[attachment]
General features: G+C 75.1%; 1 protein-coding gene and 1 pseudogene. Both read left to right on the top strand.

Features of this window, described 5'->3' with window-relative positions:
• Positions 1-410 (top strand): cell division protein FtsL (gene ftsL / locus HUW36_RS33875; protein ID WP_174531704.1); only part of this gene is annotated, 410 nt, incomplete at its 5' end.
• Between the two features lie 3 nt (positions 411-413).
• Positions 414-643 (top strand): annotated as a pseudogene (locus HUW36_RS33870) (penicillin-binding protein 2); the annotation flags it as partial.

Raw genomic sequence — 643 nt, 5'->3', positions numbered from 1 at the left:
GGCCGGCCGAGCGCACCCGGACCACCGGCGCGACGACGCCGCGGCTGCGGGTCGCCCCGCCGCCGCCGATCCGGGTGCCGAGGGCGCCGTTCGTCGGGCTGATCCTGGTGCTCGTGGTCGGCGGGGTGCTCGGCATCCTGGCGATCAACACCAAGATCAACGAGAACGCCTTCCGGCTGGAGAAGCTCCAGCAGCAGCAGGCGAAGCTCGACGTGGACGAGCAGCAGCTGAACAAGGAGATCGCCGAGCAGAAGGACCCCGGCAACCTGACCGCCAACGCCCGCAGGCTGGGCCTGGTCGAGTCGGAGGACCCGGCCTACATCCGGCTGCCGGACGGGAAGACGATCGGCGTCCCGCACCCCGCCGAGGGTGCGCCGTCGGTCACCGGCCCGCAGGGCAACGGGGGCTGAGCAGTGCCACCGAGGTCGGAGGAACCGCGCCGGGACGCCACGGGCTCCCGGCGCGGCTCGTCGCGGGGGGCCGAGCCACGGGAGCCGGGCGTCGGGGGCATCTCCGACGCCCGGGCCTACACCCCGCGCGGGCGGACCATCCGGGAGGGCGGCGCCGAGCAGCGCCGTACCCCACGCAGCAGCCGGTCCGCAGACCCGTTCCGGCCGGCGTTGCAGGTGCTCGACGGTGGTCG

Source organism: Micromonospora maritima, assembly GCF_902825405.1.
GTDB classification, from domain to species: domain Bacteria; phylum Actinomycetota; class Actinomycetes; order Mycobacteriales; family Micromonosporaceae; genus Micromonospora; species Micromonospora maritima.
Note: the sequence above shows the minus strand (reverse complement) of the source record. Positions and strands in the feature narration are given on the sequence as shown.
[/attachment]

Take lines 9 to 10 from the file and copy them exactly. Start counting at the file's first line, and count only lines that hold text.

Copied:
GTDB classification, from domain to species: domain Bacteria; phylum Actinomycetota; class Actinomycetes; order Mycobacteriales; family Micromonosporaceae; genus Micromonospora; species Micromonospora maritima.
Note: the sequence above shows the minus strand (reverse complement) of the source record. Positions and strands in the feature narration are given on the sequence as shown.